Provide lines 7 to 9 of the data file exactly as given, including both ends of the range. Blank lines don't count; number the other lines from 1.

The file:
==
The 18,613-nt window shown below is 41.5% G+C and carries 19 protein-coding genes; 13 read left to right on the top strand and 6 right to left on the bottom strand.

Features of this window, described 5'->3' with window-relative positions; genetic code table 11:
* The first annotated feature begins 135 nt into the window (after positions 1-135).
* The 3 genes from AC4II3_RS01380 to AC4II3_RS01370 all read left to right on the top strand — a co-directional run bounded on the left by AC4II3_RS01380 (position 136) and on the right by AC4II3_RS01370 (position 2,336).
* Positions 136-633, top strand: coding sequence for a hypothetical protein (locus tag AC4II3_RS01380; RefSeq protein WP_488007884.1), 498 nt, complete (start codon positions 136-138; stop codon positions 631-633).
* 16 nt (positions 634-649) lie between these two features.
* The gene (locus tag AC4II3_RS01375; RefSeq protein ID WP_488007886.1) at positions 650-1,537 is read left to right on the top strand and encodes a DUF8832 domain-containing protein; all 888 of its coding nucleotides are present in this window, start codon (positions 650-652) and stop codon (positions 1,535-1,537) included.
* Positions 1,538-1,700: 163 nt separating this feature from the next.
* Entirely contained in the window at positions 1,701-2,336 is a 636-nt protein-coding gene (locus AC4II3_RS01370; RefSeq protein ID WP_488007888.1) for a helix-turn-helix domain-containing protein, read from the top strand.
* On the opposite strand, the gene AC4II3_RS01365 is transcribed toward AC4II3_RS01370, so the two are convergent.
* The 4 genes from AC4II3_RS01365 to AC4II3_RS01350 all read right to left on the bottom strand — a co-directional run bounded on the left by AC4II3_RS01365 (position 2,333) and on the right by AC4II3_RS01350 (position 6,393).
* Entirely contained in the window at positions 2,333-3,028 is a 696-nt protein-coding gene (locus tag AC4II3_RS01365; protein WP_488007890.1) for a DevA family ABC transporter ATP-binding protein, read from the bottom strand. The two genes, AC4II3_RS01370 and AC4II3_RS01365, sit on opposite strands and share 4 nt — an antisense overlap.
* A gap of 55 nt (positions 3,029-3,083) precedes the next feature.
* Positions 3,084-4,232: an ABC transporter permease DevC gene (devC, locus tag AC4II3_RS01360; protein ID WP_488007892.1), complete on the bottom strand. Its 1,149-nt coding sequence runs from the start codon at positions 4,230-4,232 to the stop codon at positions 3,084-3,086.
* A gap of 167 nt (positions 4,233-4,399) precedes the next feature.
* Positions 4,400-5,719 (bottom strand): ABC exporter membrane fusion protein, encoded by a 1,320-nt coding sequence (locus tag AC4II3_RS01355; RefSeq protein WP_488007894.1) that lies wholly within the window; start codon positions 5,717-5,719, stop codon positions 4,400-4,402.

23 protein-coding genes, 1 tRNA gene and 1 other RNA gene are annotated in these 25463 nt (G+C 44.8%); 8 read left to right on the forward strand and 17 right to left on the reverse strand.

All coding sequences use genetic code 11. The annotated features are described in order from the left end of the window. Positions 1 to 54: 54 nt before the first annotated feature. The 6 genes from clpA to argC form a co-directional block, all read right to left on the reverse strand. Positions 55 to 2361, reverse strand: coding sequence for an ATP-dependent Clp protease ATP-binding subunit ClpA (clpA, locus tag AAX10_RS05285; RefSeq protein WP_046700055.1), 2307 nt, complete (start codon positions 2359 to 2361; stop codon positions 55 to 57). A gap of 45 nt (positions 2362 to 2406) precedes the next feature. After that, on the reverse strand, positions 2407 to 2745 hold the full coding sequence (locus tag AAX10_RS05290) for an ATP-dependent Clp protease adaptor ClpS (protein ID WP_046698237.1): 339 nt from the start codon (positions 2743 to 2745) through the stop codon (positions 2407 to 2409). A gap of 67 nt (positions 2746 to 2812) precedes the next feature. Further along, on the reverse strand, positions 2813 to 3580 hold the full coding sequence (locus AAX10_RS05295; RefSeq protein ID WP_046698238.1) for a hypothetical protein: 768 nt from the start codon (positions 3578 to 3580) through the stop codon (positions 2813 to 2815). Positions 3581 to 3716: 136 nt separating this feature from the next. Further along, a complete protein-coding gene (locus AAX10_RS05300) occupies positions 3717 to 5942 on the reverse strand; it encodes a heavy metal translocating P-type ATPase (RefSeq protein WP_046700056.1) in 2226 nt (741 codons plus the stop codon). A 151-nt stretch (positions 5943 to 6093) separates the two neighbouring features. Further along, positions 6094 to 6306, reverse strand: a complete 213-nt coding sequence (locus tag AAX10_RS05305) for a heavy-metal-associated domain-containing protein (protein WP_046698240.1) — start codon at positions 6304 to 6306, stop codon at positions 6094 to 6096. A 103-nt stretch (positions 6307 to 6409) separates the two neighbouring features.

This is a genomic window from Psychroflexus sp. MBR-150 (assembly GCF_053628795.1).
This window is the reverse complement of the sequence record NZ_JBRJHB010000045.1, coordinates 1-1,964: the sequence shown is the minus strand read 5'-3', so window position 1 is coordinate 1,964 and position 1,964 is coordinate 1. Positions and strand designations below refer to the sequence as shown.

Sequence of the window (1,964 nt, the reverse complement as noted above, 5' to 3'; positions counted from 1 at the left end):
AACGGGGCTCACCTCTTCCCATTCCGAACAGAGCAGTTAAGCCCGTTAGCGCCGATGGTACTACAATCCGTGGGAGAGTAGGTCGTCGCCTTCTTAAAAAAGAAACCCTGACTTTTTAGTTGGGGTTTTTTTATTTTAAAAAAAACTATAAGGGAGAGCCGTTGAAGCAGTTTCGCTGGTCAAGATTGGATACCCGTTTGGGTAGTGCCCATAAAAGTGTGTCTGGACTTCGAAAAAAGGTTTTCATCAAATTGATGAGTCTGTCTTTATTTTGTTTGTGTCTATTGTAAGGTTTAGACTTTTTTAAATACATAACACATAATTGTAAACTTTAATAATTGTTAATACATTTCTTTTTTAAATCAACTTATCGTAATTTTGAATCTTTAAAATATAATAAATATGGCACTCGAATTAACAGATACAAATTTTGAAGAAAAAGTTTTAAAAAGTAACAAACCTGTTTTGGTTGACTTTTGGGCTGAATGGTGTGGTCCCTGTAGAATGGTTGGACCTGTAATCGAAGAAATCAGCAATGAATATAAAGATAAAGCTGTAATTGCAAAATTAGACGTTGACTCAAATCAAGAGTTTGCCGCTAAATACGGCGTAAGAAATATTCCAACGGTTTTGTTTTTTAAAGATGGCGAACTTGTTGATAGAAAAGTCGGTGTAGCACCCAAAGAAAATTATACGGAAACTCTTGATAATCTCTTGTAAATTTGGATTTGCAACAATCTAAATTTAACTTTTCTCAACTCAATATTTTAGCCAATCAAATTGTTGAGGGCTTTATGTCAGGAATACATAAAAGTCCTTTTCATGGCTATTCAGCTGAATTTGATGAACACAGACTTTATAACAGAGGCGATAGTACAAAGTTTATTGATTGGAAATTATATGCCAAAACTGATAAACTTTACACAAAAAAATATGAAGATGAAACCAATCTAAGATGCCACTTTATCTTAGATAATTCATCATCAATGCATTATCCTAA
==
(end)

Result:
* The gene (locus tag AC4II3_RS01375; RefSeq protein ID WP_488007886.1) at positions 650-1,537 is read left to right on the top strand and encodes a DUF8832 domain-containing protein; all 888 of its coding nucleotides are present in this window, start codon (positions 650-652) and stop codon (positions 1,535-1,537) included.
* Positions 1,538-1,700: 163 nt separating this feature from the next.
* Entirely contained in the window at positions 1,701-2,336 is a 636-nt protein-coding gene (locus AC4II3_RS01370; RefSeq protein ID WP_488007888.1) for a helix-turn-helix domain-containing protein, read from the top strand.